What are good strategies to become an Eagle Scout?
These are all great answers. However, let me stress the importance of not wasting time. The advanced ranks have time requirements and leadership requirements. If you lollygag around and wait until you are 17 to earn Star, you will not make Eagle. Even earning Life could be tricky. Of course, if you are goofing off in your early Scout years, you probably don't really care if you earn your Eagle. Hopefully your troop leaders are watching your progress and can step in early enough to keep you on track if you really do want to earn Eagle. You probably want to have earned your Life rank by the time you're 15. As you go through your teen years, there are more and more distractions pulling you away. If Eagle Scout is a goal for you, you have to allow for those distractions, whether it's a sport season keeping you from getting to meetings for a few months (which can affect holding a leadership position), or getting a part-time job to earn money for college (which can affect going to summer camp and working on merit badges). In the middle of all of this, you need to hold a meaningful, elected troop position, and pulled off the planning and execution of an Eagle project, while finishing up your required merit badges (some of which also have time requirements). Finally, keep track of everything you do, including dates of achievements, and camp-outs. Your troop should also be keeping track, but use their records to verify your own. Perhaps you finished a merit badge and forgot to turn in your blue card. When in doubt, the troop record will prevail. Good luck!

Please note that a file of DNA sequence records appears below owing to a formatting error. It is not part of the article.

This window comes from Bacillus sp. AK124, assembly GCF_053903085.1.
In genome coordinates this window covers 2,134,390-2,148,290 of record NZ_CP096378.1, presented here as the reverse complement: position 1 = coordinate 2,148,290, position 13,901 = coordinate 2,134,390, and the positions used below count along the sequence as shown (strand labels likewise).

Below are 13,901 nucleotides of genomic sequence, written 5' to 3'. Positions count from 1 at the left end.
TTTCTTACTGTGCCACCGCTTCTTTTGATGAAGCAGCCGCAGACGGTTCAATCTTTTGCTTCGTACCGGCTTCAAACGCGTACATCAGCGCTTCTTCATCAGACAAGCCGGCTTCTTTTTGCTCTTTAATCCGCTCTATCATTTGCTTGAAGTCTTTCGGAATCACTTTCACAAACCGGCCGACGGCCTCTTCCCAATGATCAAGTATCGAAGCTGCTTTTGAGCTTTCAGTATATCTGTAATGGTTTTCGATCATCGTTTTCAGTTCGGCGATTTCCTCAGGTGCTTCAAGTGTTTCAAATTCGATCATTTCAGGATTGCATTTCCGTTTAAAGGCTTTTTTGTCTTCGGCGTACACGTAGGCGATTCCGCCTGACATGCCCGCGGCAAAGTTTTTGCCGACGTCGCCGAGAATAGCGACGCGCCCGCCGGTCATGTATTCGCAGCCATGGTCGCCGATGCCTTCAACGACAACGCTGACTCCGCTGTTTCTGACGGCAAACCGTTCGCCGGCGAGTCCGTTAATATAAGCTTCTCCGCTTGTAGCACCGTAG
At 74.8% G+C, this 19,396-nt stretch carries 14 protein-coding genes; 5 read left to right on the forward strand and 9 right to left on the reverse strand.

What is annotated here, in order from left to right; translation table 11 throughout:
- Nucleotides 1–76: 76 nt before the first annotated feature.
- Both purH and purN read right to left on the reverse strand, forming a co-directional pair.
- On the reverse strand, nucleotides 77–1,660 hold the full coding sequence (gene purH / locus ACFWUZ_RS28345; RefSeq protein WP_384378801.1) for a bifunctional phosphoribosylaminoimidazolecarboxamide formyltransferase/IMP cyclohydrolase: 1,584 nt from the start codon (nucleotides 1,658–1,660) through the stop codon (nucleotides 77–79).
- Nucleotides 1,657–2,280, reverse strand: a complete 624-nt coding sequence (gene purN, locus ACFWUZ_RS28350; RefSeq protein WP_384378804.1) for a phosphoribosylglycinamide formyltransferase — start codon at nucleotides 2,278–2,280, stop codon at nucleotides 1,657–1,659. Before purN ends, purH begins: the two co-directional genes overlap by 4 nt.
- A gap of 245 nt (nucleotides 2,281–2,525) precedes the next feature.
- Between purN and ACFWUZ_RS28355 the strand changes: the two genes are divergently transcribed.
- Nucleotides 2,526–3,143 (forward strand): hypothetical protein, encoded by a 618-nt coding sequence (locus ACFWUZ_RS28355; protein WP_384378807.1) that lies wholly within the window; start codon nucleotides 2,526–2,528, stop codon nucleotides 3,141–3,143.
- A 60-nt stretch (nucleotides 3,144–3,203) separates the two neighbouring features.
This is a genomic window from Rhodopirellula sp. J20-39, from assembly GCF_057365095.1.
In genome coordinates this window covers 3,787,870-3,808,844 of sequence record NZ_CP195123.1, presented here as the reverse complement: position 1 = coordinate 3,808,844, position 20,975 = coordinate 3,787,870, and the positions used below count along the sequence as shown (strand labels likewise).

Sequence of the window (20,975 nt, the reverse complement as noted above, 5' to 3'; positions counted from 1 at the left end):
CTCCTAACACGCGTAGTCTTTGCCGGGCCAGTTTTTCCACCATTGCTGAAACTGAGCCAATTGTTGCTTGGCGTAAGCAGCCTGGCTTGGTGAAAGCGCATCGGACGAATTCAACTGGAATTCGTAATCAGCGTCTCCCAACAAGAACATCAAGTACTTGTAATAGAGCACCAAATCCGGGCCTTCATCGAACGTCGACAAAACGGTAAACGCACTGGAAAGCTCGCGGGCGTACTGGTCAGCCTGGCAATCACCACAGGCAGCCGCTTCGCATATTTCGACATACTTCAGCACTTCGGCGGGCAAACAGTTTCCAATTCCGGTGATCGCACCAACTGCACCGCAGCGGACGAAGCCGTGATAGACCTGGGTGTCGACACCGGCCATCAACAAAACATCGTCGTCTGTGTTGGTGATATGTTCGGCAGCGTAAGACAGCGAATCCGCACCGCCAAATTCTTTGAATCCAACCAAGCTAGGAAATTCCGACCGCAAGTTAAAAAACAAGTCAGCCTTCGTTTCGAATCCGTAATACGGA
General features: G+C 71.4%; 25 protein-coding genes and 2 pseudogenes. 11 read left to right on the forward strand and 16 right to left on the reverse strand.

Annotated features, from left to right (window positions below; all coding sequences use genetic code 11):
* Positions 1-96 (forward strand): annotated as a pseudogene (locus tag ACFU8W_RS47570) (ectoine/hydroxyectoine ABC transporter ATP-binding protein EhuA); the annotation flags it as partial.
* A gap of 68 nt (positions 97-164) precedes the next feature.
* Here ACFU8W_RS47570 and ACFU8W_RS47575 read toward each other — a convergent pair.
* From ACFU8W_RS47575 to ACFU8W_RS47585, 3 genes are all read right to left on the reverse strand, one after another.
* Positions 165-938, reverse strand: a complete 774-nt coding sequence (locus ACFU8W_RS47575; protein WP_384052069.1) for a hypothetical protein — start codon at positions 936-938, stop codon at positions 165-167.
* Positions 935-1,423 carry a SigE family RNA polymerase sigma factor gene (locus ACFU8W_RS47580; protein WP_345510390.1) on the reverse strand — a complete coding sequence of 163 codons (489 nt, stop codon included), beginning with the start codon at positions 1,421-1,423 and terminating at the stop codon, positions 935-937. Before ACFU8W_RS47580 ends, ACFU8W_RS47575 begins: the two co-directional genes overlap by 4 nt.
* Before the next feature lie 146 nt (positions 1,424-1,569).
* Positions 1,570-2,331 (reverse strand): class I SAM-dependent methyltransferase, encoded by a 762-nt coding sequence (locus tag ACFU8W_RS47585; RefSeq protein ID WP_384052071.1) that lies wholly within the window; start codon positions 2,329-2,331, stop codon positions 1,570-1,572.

What kind of effect does being an Eagle Scout have on college applications?
Becoming an Eagle Scout does (usually) look great on an application, because it requires commitment, hard work, persistence, initiative in coming up with projects, and indicates a willingness to help others. Becoming an Eagle Scout is very difficult, and if you accomplish that while doing very well academically, then it’s a sign that you can handle a lot of work at once. I met three Eagle Scouts while at MIT. Outside of college, I knew one person who had managed to become an Eagle Scout, and that was my dad, who went to Dartmouth. I don’t remember meeting anyone at MIT who was a Boy Scout but hadn’t become an Eagle Scout (except for maybe a couple people who did like a year of Cubs when they were eight or whatever, which doesn’t really count.)My friends who were Eagle Scouts told me all about what it takes to achieve that, and it is not for the faint of heart. It therefore would undoubtedly look impressive on a college application to be an Eagle Scout. But my guess is that if you try to become an Eagle Scout solely for the purpose of making your college application look better, then you are unlikely to succeed. It seems you need to show real leadership and dedication to being the best Scout you can be for the sake of others, and if that alone doesn't motivate you, then it will likely be very hard to push yourself to do it over the length of time it takes. Also, all the schools you mentioned like to interview students and get a personal take on their activities. If your only motivation for becoming an Eagle Scout is to get into college, then that is likely to be apparent in an interview. And that certainly won’t help your application - top-tier universities like the ones you mentioned want students to have drive and passion for the things that they do and not just do them as a stepping stone to get into college.